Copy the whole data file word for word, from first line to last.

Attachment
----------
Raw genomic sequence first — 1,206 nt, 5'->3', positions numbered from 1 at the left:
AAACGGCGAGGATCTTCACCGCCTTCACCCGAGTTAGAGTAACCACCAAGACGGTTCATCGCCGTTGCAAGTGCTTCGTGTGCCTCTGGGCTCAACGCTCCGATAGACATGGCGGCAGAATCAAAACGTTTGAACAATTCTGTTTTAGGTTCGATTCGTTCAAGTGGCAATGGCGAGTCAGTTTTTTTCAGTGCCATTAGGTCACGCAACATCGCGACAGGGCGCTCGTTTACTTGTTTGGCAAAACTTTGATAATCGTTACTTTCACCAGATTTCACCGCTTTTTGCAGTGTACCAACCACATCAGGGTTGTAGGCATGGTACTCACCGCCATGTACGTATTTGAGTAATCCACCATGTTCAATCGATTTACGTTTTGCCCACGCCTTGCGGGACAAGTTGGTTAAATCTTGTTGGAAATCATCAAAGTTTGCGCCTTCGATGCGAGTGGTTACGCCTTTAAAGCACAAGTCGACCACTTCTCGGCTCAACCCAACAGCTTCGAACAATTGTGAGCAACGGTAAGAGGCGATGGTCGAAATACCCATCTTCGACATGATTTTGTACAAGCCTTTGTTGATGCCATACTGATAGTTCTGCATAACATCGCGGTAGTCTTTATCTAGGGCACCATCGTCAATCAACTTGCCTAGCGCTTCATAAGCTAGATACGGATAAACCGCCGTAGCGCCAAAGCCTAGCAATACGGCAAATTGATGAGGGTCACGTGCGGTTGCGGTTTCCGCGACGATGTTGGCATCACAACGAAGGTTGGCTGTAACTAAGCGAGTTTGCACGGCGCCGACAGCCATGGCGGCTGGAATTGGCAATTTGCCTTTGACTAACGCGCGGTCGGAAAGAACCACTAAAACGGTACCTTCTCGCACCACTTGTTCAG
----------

Raw genomic sequence first — 1,206 nt, 5'->3', positions numbered from 1 at the left:
AAACGGCGAGGATCTTCACCGCCTTCACCCGAGTTAGAGTAACCACCAAGACGGTTCATCGCCGTTGCAAGTGCTTCGTGTGCCTCTGGGCTCAACGCTCCGATAGACATGGCGGCAGAATCAAAACGTTTGAACAATTCTGTTTTAGGTTCGATTCGTTCAAGTGGCAATGGCGAGTCAGTTTTTTTCAGTGCCATTAGGTCACGCAACATCGCGACAGGGCGCTCGTTTACTTGTTTGGCAAAACTTTGATAATCGTTACTTTCACCAGATTTCACCGCTTTTTGCAGTGTACCAACCACATCAGGGTTGTAGGCATGGTACTCACCGCCATGTACGTATTTGAGTAATCCACCATGTTCAATCGATTTACGTTTTGCCCACGCCTTGCGGGACAAGTTGGTTAAATCTTGTTGGAAATCATCAAAGTTTGCGCCTTCGATGCGAGTGGTTACGCCTTTAAAGCACAAGTCGACCACTTCTCGGCTCAACCCAACAGCTTCGAACAATTGTGAGCAACGGTAAGAGGCGATGGTCGAAATACCCATCTTCGACATGATTTTGTACAAGCCTTTGTTGATGCCATACTGATAGTTCTGCATAACATCGCGGTAGTCTTTATCTAGGGCACCATCGTCAATCAACTTGCCTAGCGCTTCATAAGCTAGATACGGATAAACCGCCGTAGCGCCAAAGCCTAGCAATACGGCAAATTGATGAGGGTCACGTGCGGTTGCGGTTTCCGCGACGATGTTGGCATCACAACGAAGGTTGGCTGTAACTAAGCGAGTTTGCACGGCGCCGACAGCCATGGCGGCTGGAATTGGCAATTTGCCTTTGACTAACGCGCGGTCGGAAAGAACCACTAAAACGGTACCTTCTCGCACCACTTGTTCAG